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GM announces mystery car
'All-new vehicle' gets green light at General Motors plant that will also make Bolt
23 Jun 2015
GENERAL Motors has announced it will spend $US245 million ($A316m) upgrading a plant on the outskirts of Detroit to produce a mystery vehicle, apparently alongside the upcoming Chevrolet Bolt EV hatchback due in 2017.
Playing its cards close to its chest, the company said the investment at the Orion factory would support the launch of “an all-new vehicle program unlike any in the plant’s 32-year history”.
Opened in 1983, the plant currently builds the Chevrolet Sonic (Barina) and Astra-based Buick Verano small cars, but previously built a wide range of large and mid-sized vehicles ranging from the Cadillac DeVille to the Chevrolet Malibu.
GM North America manufacturing and labor relations vice president Cathy Clegg said the investment would create 300 jobs.
“Orion Assembly is a breeding ground for manufacturing innovation,” she said.
“It serves as a model for how to engage the entire workforce at all levels to achieve success.
“The plant is up to the challenge of building this brand-new product, something it’s never seen before.”
The American press appears mystified as to the nature of the vehicle, but considering the list of vehicles previously made there, we can rule out conventional large, medium, small and light cars.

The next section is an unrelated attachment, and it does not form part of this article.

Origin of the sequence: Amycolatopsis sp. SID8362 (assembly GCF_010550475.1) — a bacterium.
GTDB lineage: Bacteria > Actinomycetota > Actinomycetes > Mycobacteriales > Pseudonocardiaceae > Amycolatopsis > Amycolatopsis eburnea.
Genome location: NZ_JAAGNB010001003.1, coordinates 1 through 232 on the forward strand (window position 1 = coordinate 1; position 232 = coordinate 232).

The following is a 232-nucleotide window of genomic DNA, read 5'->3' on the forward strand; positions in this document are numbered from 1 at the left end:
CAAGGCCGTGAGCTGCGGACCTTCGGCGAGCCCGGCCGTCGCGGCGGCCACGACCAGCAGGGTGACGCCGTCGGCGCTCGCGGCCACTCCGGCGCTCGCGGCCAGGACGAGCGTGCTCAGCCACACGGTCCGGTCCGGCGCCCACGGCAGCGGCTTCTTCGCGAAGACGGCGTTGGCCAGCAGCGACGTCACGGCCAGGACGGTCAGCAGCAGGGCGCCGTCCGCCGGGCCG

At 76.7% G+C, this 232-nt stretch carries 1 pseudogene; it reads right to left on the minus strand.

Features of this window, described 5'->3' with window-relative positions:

Reports that the all-electric Bolt will be manufactured at the plant have prompted speculation that the latest car might be another new-technology vehicle, perhaps a larger electric vehicle, a plug-in hybrid version of the Bolt or even the long-awaited fuel-cell car.
Either way, the announcement is a shot in the arm for the plant that has had a haphazard history, having been closed for two years in the global financial crisis from 2009 until a wage-cut deal with workers and tax breaks promoted GM to reopen it in 2011 to make the Sonic and Verano.
Workers have been facing further lay-offs due to a downturn in sales of those models, but now they can at least look forward to long-term stability once the Bolt and mystery vehicle come on stream.
GM has invested a total of $962 million in Orion since 2010. That includes $160 million for the Bolt EV program.
Holden has yet to confirm the Bolt for Australia, telling GoAuto recently that the business case was still be studied.
The Bolt concept that was revealed at this year’s Detroit motor show in January was fabricated at Holden’s Melbourne design centre.
With a range of more than 300km on a single charge, the Bolt EV hatchback employs advanced materials such as nano-composites, aluminium, magnesium, carbon-fibre and even woven mesh in the body to reduce weight and thus maximise range and performance.
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